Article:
To this conversion, to this regaining of the positive or getting over a mentality that is too insistently negative, it seems to me that the pictorial enquiry of Alberto Sughi is connected, which adds perhaps to the faith and the hope also known as love, not without suffering, of human concern, therefore of love, regarding a desolate and destroyed, poisoned, humanity:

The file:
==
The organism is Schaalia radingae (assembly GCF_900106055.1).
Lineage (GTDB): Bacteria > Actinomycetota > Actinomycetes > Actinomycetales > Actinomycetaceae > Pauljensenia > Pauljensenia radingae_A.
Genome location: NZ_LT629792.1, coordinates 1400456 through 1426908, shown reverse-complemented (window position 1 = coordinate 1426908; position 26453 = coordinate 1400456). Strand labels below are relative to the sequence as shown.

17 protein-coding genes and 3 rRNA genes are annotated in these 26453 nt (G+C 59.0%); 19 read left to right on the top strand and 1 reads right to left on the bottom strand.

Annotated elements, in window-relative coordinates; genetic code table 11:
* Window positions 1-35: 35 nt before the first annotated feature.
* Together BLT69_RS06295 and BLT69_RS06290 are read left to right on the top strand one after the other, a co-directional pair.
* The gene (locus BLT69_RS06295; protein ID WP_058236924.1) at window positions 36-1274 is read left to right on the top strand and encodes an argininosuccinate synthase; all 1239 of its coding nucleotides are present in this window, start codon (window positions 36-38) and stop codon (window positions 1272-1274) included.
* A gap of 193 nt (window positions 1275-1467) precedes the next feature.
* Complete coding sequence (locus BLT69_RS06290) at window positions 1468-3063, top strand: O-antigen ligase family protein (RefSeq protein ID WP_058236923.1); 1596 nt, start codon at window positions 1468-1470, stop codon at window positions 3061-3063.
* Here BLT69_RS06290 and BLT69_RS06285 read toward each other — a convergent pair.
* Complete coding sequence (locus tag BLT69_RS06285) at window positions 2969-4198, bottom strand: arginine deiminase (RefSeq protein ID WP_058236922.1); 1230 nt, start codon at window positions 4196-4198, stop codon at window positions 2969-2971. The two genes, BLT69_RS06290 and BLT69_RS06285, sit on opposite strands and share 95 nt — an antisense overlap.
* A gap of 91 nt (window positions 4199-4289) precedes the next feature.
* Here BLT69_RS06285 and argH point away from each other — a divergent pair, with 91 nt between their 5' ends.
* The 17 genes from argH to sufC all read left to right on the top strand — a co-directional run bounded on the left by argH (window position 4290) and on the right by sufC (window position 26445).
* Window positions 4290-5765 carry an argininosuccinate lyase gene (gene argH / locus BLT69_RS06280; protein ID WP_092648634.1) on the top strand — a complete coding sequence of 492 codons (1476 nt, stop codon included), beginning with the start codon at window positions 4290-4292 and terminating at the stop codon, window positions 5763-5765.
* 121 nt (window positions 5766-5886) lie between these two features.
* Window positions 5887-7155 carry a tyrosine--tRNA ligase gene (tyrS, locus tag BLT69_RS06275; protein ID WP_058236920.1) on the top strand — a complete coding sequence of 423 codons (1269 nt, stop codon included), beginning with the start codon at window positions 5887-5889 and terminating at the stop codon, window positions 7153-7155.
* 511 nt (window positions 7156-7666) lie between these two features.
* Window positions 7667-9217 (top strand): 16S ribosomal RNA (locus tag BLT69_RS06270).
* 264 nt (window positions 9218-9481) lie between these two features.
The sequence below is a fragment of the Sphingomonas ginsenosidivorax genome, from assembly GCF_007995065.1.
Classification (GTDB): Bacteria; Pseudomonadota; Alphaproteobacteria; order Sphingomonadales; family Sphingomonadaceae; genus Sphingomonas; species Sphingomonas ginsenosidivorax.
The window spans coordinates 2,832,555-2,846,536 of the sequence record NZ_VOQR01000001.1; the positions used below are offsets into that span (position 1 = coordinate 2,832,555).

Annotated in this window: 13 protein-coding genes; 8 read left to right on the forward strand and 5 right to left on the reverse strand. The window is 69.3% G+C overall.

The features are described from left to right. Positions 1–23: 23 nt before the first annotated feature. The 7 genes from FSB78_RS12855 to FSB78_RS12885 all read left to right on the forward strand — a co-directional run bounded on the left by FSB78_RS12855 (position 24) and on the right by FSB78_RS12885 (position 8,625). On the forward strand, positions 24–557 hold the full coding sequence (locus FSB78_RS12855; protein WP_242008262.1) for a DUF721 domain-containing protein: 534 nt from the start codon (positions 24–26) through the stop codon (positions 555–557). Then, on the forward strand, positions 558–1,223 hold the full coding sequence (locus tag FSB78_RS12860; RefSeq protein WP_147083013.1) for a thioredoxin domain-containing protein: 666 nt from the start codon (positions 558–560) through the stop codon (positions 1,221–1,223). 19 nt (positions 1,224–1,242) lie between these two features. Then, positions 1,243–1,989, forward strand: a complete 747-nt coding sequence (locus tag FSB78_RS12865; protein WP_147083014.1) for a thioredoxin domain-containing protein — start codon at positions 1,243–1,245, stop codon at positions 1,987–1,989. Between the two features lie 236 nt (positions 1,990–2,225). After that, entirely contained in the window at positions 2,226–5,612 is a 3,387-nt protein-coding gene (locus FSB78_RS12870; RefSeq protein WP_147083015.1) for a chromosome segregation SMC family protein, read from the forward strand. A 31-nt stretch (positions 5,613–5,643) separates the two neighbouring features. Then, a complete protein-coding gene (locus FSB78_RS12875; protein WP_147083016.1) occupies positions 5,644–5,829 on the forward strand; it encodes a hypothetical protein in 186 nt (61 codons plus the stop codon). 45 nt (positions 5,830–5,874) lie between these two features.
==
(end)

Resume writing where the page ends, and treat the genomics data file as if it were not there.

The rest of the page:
not lust the impossible rhythm of our life, but also the plundering of those moral and psychological resources of traditional culture - such as "II personaggio inesistente o Ia giacca di un uomo (1968) that perhaps brings back to today's world the intuition that Calvino had projected into the cavalier world with "II Cavaliere Inesistente" - resources ruined by the psyche like that pained humanity that was torn from its roots which were more at the measure of man: environments to save, perhaps with the desperate trepidation of the embrace of liquid cement (like the Burn clay of Gibellina): they are richness that can revive all melancholy individuals - shattered psychologies, unknowing zombies, often smiling and apparently satisfied (cruelly denied by scandal: "He was a quiet boy, earned a good wage, liked to enjoy himself. Who would have thought it!'? How clever they are at hiding their anguish, the emptiness that is inside that devours them like an insatiable black hole!) Sughi shows them with infinite patience and pity insistently like extracting them from the various moments of daily life, underlining the cracked sheilds while they telephone from a bar, or smoke, totally indifferent to those around them, or happily chat (without hearing). But I will leave to others the subject of Sughi's paintings in general, to concentrate on the commitment of these portrayals concerning Italian literature, a field where I can say something more significant. Why above all this loving and exhausting commitment in the field of literature? Is it perhaps the nostalgia and yielding of one who, beaten, hides in the world of adolescents, shutting himself away from life's problems, in an ivory tower, and giving up the fight? This does not seem to be the case with Sughi who goes forward in this area with intentions that are anything but surrendering. It is an attitude that seems to be part of the general conversion of an obstinate person, a stubborn, (and perhaps not totally proven) with a nihilistic vision, that everything wanted to dig out and destroy towards a vision of life that certainly does not make easy illusions but does not want to be prejudiced and closed to the recognition of what one cannot see and admit. It is not a nostalgic, lazy indolent and, in the end, inert wish to regain, in a museum-like way but a sober, solid and courageous look at the reality of things to recognise what it is and what it is not: with the understanding of the knowledge of the worth of these roots, that can recreate structures of those disintegrated psyches that were mentioned before.